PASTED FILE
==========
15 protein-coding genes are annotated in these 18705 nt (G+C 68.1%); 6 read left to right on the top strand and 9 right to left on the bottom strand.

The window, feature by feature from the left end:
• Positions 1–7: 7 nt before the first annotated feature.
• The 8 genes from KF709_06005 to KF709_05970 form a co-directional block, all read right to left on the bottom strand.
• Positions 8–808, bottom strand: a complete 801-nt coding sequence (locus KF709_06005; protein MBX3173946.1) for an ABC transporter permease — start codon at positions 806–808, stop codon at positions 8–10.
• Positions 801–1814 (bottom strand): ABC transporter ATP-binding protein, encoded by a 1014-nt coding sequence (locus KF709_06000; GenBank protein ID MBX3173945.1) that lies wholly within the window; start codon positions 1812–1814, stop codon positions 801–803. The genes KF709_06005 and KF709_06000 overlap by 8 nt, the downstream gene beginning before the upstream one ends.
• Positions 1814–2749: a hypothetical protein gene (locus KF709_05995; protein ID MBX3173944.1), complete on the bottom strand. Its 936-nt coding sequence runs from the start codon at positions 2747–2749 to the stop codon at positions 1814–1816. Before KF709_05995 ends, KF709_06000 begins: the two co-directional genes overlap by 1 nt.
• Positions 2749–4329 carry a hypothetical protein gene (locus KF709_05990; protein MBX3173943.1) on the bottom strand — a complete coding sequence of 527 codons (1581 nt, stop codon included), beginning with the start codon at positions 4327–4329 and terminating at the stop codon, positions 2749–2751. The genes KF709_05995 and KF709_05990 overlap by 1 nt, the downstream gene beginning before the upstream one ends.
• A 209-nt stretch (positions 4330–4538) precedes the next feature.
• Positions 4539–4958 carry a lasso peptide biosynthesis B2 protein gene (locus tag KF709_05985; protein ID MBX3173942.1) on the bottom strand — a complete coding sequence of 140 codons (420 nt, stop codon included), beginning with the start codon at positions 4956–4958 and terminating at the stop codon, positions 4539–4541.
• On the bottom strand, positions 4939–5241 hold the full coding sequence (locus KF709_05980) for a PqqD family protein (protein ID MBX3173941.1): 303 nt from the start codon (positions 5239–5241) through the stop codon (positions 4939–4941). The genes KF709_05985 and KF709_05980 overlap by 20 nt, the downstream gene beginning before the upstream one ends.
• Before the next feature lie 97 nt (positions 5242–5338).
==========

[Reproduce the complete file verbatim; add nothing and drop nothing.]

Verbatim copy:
15 protein-coding genes are annotated in these 18705 nt (G+C 68.1%); 6 read left to right on the top strand and 9 right to left on the bottom strand.

The window, feature by feature from the left end:
• Positions 1–7: 7 nt before the first annotated feature.
• The 8 genes from KF709_06005 to KF709_05970 form a co-directional block, all read right to left on the bottom strand.
• Positions 8–808, bottom strand: a complete 801-nt coding sequence (locus KF709_06005; protein MBX3173946.1) for an ABC transporter permease — start codon at positions 806–808, stop codon at positions 8–10.
• Positions 801–1814 (bottom strand): ABC transporter ATP-binding protein, encoded by a 1014-nt coding sequence (locus KF709_06000; GenBank protein ID MBX3173945.1) that lies wholly within the window; start codon positions 1812–1814, stop codon positions 801–803. The genes KF709_06005 and KF709_06000 overlap by 8 nt, the downstream gene beginning before the upstream one ends.
• Positions 1814–2749: a hypothetical protein gene (locus KF709_05995; protein ID MBX3173944.1), complete on the bottom strand. Its 936-nt coding sequence runs from the start codon at positions 2747–2749 to the stop codon at positions 1814–1816. Before KF709_05995 ends, KF709_06000 begins: the two co-directional genes overlap by 1 nt.
• Positions 2749–4329 carry a hypothetical protein gene (locus KF709_05990; protein MBX3173943.1) on the bottom strand — a complete coding sequence of 527 codons (1581 nt, stop codon included), beginning with the start codon at positions 4327–4329 and terminating at the stop codon, positions 2749–2751. The genes KF709_05995 and KF709_05990 overlap by 1 nt, the downstream gene beginning before the upstream one ends.
• A 209-nt stretch (positions 4330–4538) precedes the next feature.
• Positions 4539–4958 carry a lasso peptide biosynthesis B2 protein gene (locus tag KF709_05985; protein ID MBX3173942.1) on the bottom strand — a complete coding sequence of 140 codons (420 nt, stop codon included), beginning with the start codon at positions 4956–4958 and terminating at the stop codon, positions 4539–4541.
• On the bottom strand, positions 4939–5241 hold the full coding sequence (locus KF709_05980) for a PqqD family protein (protein ID MBX3173941.1): 303 nt from the start codon (positions 5239–5241) through the stop codon (positions 4939–4941). The genes KF709_05985 and KF709_05980 overlap by 20 nt, the downstream gene beginning before the upstream one ends.
• Before the next feature lie 97 nt (positions 5242–5338).